Robert Tomes did not always want to be a history teacher.
The author and St. John’s professor said when he was a little boy he planned on taking Mickey Mantle’s job for the Yankees.
“When he was retiring, I’d be in my early twenties,” Tomes said. “Just the right age to take the job.”
His dreams of playing centerfield at Yankee Stadium were eventually dashed when in high school, he learned how hard it was to hit the curveball. He said plan B was to become a rock and roll star.
“I was in a band for many years, then went solo,” he said. “Then at age 30, I realized I was better at writing than writing songs.”
The 1960s and 1970s were influential to Tomes, who teaches Contemporary United States History and History of the Vietnam War courses at St. John’s, in addition to Discover New York and the Honors core history requirement.
“I had a sense that all of these significant changes were around me,” he said. “I sensed I was in something that needed studying and figuring out.”
Tomes has written several books including “Apocalypse Then: American Intellectuals and the Vietnam War, 1954-1975,” which was called “A noteworthy achievement” by the American Historical Review.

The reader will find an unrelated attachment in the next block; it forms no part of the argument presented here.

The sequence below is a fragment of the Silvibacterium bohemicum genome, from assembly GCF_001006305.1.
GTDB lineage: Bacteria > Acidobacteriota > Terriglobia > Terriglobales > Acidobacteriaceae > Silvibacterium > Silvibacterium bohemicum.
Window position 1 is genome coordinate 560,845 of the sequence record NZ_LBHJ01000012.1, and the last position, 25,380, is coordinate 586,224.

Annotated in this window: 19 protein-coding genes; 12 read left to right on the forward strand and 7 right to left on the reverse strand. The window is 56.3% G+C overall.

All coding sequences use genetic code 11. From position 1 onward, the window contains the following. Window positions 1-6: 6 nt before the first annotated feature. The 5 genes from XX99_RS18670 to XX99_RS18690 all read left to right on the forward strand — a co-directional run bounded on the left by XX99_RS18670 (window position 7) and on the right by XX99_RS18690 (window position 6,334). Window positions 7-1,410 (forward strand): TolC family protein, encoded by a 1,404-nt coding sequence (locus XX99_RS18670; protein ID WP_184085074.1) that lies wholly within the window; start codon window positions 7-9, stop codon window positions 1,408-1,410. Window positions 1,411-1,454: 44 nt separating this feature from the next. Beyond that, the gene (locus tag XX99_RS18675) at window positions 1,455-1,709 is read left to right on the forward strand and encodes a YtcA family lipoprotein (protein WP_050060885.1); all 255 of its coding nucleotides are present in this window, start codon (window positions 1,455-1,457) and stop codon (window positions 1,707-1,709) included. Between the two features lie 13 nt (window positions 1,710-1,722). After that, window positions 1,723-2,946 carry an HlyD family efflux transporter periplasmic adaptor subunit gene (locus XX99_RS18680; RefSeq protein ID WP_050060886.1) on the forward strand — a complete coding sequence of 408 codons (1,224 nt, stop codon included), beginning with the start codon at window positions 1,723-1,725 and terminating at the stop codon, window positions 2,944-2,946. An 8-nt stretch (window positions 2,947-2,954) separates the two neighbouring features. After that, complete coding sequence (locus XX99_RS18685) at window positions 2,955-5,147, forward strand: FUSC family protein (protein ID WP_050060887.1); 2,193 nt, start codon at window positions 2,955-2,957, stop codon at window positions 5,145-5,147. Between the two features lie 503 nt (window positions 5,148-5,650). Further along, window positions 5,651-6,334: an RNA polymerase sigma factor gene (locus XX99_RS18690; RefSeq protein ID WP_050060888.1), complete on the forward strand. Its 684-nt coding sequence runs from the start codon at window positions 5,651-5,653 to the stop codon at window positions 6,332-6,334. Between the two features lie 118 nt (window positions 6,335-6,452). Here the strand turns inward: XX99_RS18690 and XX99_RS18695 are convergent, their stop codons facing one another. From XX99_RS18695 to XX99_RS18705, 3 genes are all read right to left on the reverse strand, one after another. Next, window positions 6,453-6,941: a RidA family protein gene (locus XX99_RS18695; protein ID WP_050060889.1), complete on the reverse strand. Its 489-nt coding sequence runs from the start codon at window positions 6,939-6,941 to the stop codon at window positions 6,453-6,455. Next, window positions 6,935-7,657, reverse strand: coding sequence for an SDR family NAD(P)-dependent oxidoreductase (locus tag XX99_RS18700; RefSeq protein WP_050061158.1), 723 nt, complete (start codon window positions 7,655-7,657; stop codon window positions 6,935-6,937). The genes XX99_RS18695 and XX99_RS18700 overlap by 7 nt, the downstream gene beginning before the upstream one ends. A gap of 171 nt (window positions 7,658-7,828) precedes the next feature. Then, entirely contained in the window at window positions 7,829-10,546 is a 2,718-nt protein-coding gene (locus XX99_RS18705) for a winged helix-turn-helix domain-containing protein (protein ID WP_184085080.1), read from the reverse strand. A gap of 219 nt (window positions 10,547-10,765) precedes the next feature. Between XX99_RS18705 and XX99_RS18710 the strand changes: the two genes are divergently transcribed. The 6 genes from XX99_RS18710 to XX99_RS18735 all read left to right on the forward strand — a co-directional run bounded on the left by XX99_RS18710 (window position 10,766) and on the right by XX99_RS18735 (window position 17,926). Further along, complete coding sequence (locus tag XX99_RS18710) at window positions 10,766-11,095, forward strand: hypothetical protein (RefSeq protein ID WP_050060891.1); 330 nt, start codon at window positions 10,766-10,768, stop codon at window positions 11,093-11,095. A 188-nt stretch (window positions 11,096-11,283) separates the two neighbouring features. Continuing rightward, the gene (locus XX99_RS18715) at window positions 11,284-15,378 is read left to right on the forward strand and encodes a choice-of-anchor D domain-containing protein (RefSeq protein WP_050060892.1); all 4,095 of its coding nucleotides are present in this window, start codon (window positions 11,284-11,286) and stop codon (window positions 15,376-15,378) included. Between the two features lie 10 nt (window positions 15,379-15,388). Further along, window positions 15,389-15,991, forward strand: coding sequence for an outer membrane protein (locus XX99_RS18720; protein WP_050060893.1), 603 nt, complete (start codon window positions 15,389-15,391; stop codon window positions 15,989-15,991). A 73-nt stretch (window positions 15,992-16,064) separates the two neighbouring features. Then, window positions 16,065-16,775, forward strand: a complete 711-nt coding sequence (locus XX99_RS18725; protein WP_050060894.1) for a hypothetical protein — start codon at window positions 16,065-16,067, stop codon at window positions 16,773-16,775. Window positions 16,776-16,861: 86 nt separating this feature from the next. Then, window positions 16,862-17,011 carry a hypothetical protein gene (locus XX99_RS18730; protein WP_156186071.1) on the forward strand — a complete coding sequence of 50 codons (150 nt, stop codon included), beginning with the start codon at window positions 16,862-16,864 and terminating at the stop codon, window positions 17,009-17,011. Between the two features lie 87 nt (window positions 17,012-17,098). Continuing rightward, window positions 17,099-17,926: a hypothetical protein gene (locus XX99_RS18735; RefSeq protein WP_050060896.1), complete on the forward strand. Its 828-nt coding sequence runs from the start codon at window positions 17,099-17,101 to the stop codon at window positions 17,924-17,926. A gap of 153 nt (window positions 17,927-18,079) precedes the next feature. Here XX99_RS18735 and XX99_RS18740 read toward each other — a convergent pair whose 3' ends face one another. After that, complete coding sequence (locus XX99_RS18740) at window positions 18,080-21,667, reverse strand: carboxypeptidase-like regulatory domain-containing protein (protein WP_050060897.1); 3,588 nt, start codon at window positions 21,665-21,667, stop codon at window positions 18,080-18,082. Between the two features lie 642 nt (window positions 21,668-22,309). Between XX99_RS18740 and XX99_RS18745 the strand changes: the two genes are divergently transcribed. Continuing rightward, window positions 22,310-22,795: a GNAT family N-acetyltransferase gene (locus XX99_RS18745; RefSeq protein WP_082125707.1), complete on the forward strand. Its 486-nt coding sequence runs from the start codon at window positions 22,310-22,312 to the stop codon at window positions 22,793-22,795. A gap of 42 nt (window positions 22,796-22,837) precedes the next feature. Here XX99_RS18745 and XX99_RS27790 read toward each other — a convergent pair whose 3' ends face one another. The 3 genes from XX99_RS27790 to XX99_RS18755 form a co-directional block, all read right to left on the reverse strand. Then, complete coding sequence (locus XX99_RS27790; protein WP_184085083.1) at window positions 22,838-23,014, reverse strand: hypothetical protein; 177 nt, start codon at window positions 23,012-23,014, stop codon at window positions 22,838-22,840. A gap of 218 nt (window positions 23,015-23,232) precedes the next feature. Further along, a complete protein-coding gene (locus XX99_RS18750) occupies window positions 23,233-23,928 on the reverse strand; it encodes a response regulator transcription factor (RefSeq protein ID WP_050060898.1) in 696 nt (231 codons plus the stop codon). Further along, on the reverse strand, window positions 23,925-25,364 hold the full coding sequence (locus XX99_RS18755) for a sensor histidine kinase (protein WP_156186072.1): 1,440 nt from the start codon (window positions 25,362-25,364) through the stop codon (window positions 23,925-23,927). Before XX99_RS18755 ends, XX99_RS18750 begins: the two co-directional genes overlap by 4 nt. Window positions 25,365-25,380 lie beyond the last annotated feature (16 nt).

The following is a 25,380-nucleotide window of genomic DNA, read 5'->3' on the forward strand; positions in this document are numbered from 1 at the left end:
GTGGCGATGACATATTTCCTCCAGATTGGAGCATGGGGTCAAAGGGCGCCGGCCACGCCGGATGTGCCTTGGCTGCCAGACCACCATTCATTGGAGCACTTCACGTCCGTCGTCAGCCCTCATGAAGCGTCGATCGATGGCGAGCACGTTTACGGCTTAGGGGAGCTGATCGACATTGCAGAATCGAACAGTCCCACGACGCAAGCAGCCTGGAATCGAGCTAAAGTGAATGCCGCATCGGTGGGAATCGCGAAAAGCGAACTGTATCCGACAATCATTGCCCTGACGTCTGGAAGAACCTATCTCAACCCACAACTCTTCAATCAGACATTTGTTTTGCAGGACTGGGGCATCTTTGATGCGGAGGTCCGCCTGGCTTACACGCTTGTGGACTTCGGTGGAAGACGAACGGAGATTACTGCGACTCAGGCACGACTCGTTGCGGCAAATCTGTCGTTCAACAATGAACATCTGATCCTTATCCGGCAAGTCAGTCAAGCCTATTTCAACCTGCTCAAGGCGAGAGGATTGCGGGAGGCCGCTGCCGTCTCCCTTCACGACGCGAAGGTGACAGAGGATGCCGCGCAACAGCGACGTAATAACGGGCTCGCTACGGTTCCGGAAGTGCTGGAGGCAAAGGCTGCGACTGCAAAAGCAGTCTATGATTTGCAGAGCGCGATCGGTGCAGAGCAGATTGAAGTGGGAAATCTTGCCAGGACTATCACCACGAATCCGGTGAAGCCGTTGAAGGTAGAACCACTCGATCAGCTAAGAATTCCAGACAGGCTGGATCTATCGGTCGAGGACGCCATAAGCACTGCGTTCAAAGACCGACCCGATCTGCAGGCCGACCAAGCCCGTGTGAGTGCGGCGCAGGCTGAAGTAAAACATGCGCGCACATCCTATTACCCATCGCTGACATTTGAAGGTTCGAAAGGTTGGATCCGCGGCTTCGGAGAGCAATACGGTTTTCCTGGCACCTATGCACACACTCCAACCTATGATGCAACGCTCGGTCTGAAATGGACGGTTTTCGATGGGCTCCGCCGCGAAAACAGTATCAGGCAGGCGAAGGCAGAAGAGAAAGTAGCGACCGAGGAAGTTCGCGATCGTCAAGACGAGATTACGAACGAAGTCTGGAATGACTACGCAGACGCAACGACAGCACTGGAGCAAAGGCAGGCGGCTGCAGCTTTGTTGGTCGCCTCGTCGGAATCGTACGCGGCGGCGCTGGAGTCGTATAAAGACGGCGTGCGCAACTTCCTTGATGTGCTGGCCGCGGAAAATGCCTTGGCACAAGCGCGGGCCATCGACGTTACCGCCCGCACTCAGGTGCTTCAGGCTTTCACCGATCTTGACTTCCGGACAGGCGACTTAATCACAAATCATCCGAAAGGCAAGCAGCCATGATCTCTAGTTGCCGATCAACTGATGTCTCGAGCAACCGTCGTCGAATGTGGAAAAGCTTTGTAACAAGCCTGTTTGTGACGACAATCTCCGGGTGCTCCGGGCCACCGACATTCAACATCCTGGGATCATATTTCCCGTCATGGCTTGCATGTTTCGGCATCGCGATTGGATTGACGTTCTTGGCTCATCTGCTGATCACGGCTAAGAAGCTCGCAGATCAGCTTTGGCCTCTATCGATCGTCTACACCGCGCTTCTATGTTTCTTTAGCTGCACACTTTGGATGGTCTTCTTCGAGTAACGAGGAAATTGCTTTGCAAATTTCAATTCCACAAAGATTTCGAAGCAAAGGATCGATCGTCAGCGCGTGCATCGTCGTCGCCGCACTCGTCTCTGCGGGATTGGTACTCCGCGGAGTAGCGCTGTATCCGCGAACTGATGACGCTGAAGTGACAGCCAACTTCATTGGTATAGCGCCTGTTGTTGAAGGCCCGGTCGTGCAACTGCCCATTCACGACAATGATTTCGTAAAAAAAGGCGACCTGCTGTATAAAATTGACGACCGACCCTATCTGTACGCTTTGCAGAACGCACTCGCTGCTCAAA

Having been at St. John’s since 1988 does not mean he is set in his ways. “Everyday is a new day for me in the classroom,” he said. “I try to keep fresh. I really feel that particularly at St. John’s where I’m not really teaching history majors, it’s very compelling to me to make history interesting to them.”
Former St. John’s professor Nick Hirshon, who took Tomes ten years ago, remembers Tomes fondly.
“Dr. Tomes goes completely against the stereotype of a stuffy professor,” he said. “He knows his stuff, and has the resume to prove it, but he doesn’t take himself too seriously, and I think that helps students relate to him and makes the learning process so much more engaging.”
Hirshon said Tomes is the type of professor who has former students coming back to campus to visit him one or two decades after they have had him.
“Because they really respect him but also have fond memories of all his jokes,” Hirshon said.
Tomes, being a history lover himself, said one thing that bothers him is that so many Americans have distorted views of the past because of the current entertainment media culture.
“We don’t want to be interested unless it’s entertainment,” he said.
This is something that concerns him, especially with the 50th anniversary of JFK’s assassination approaching.
“You could get a team of professional historians, and they’d have a busy day sorting through what Oliver Stone made up,” he said of the 1991 movie “JFK,” which deals with the cover-up of the Kennedy assassination.
He feels that the heavy emphasis on reading and math in grade school has taken away from other subjects, including history.
“By the time they get to college, they’re overwhelmed, don’t know the facts or how to formulate an argument using facts,” he said. “My job is
to make you think. I don’t care what you think as long as you think critically.”